They order a valuation which cannot be totally accurate since there are no comparable sales as the development hasn't been built. They probably don't bother getting rent valuations. If the market is on the up and completion is 12 to 18 months away, they probably expect the margin of error to work in their favour by accepting the contract price. In this scenario, have they been deceived or deceived themselves?

It sound like I'm a supporter of cashbacks but I'm not - as it is applied here. In the high stakes world of commercial property development a more rigorous approach is taken by the commercial lenders to risk analysis where they usually expect the developer to put up some "risk money" (deposit). In addition, the relationship between developer and lender is more along the lines of a business partnership. In fact, when negotiating with lenders, a developer's character and reputation is considered more important than their track record or how good the deal stacks up financially. It can be the difference between securing funds or not.

The point is, word gets around, and I'm not prepared to have my reputation jeopardised by using this tactic. You'll get more respect from banks by simply negotiating deals for a positive cashflow outcome and ensure you have a lifelong access to funds. Do you think the seminar promoters of these schemes enjoy the goodwill of banks that have heard about this?

Regards, Mike
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From: W W

Watch out

Some banks, such as Westpac, now specifically ask you (in writing) if you will receive any sort of rebate at settlement.

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Reply: 3
From: Jason Kidd

Hi all,

Just a quick reply to Duncan,

If I am reading between the lines, I know (not personally) the "spruiker" you are referring to... Agree with most of the posts about said person re: high priced seminars and the "hype", but on pg. 25 of (assumed) said person's seminar notes reads...

"Avoid properties within projects where there are flippers:

(a) A flipper is a purchaser who does not have the financial capacity to settle the property, and intends to sell out prior to completion.

(b) If the flipper cannot settle, the property could be liquidated, potentially affecting the price and prestige of your property... especially in the eyes of the valuer"

Said person differentiates between "traders" and "flippers" in this way (traders are prepared to settle in WCS, flippers dont think this far ahead. Said person advises not to attempt to trade properties prior to settlement unless you have the capacity to settle in WCS. Not my thoughts, just responding to Duncan's post...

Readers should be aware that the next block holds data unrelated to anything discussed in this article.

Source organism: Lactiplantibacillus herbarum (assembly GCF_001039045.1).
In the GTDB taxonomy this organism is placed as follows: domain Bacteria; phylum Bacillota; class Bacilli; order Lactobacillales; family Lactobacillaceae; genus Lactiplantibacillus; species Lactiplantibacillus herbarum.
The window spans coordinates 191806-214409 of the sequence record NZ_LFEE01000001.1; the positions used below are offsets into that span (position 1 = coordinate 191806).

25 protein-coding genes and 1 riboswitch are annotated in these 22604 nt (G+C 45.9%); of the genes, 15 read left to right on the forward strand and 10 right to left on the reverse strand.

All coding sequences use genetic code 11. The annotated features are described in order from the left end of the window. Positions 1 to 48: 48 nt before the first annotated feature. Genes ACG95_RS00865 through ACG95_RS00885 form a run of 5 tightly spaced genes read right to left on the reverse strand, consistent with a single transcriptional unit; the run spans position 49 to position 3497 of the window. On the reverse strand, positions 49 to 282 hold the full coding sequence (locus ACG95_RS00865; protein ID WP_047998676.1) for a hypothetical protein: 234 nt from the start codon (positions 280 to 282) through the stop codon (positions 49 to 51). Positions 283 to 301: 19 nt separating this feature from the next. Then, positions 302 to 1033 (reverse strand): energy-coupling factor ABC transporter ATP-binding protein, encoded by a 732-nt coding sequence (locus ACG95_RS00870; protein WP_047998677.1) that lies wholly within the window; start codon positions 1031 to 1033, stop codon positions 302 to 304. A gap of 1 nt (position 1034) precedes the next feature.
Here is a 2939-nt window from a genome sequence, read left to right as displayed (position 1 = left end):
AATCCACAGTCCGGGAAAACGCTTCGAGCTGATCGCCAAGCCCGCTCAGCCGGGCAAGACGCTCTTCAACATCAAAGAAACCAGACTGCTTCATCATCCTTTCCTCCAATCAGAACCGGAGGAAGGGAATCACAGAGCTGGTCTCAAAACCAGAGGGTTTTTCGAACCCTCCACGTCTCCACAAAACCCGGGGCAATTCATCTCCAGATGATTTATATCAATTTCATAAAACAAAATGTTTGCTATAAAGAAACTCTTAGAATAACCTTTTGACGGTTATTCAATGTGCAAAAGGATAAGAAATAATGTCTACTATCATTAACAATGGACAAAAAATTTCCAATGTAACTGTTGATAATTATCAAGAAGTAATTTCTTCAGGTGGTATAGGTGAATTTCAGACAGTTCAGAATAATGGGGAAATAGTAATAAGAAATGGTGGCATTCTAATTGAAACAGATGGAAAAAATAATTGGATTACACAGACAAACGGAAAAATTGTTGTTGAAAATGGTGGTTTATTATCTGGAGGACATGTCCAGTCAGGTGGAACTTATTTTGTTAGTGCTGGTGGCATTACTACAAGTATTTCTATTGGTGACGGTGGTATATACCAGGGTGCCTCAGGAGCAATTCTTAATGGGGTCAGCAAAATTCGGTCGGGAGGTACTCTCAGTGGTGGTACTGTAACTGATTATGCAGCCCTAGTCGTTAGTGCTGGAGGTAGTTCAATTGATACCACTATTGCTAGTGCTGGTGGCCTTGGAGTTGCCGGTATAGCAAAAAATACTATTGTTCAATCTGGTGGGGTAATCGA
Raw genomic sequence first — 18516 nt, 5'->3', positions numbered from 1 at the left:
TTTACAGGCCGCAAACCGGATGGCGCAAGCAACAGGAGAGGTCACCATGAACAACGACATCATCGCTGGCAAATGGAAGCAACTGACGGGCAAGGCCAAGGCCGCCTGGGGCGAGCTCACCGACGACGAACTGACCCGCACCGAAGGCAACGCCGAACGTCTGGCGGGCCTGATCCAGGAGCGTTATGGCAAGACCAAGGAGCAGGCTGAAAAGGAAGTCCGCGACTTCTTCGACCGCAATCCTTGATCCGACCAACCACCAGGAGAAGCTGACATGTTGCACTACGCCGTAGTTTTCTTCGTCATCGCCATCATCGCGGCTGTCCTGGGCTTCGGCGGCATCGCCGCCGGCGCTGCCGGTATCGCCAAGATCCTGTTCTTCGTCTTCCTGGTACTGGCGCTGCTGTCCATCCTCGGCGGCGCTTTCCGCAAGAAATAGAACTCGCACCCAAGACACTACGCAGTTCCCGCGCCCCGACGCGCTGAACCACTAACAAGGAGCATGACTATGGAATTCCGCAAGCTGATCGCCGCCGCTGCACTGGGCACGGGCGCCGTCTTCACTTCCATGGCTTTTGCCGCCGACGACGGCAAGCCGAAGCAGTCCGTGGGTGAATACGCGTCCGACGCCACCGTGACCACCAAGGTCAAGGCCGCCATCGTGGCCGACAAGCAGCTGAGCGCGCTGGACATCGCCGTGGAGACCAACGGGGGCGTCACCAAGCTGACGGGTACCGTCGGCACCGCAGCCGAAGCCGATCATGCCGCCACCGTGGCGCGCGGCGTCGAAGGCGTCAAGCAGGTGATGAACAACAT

Must admit, I am in weird position here. Have completed a "high-priced" seminar, and in hindsight overspent, but looking forward, have already made much more than I paid for the course.

However, I agree with what I have perceived as the general sentiment about over priced seminars - theres not much one person can teach you in 4 days that you cant teach yourself in 6 months - at a fraction of the cost.

Sorry about the long (and obtuse) post.

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Reply: 3.1
From: Jason Kidd

Sorry all about above post, would have responded by email but Duncan left no add.

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Reply: 4
From: Rolf Latham

Hi Steve


Bells 1.

My dislike for OTP with settlement greater than 6 months away in an uncertain market is well known. The reasons are as follows:

1. I dont get paid till the thing settles :eek:)
2. If it settles in 2 years time and your serviceability is marginal today and rates increase you will not be able to complete.
3.If 2 occurs it is likely on average that you will have to unload at a loss.

Bells 2.

Rebates are an interesting concept and the QLd market is a sausage factory for them. Most lenders are wise to the issue and react accordingly.

An established property, well bought with a rebate based of "buying costs" is likely to get through even when a valuation is conducted. Where there is a sniff of this any decent broker will force a valuation to cover their butt.

It should be noted that the rebate issue per say is mainly confined to new properties and in this instance the val will usually flush it out except where the new prop is xcolled to the buyers PPOR, then the lender is unlikely to ask for a val.

Legality or ethics ?? Dunno, if you provide the information in a contract and its ignored then its not up to the borrower to expose all their warts. Having said that, it is prudent to keep ones nose clean because if you do practice fraudulent behaviour you will end up on a Crime Circular as I received from the Victorian Fraud Squad - yesterday with a "watch" list. It makes for very interesting reading !


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Reply: 4.1.1
From: Tibor Bode

Hi everyone,

I'd like to bring your attention to this week's BRW magazine. There are some excellent articles about the real estate boom, brokers and immigration. The least to say, they are very interesting and informative for anyone investing.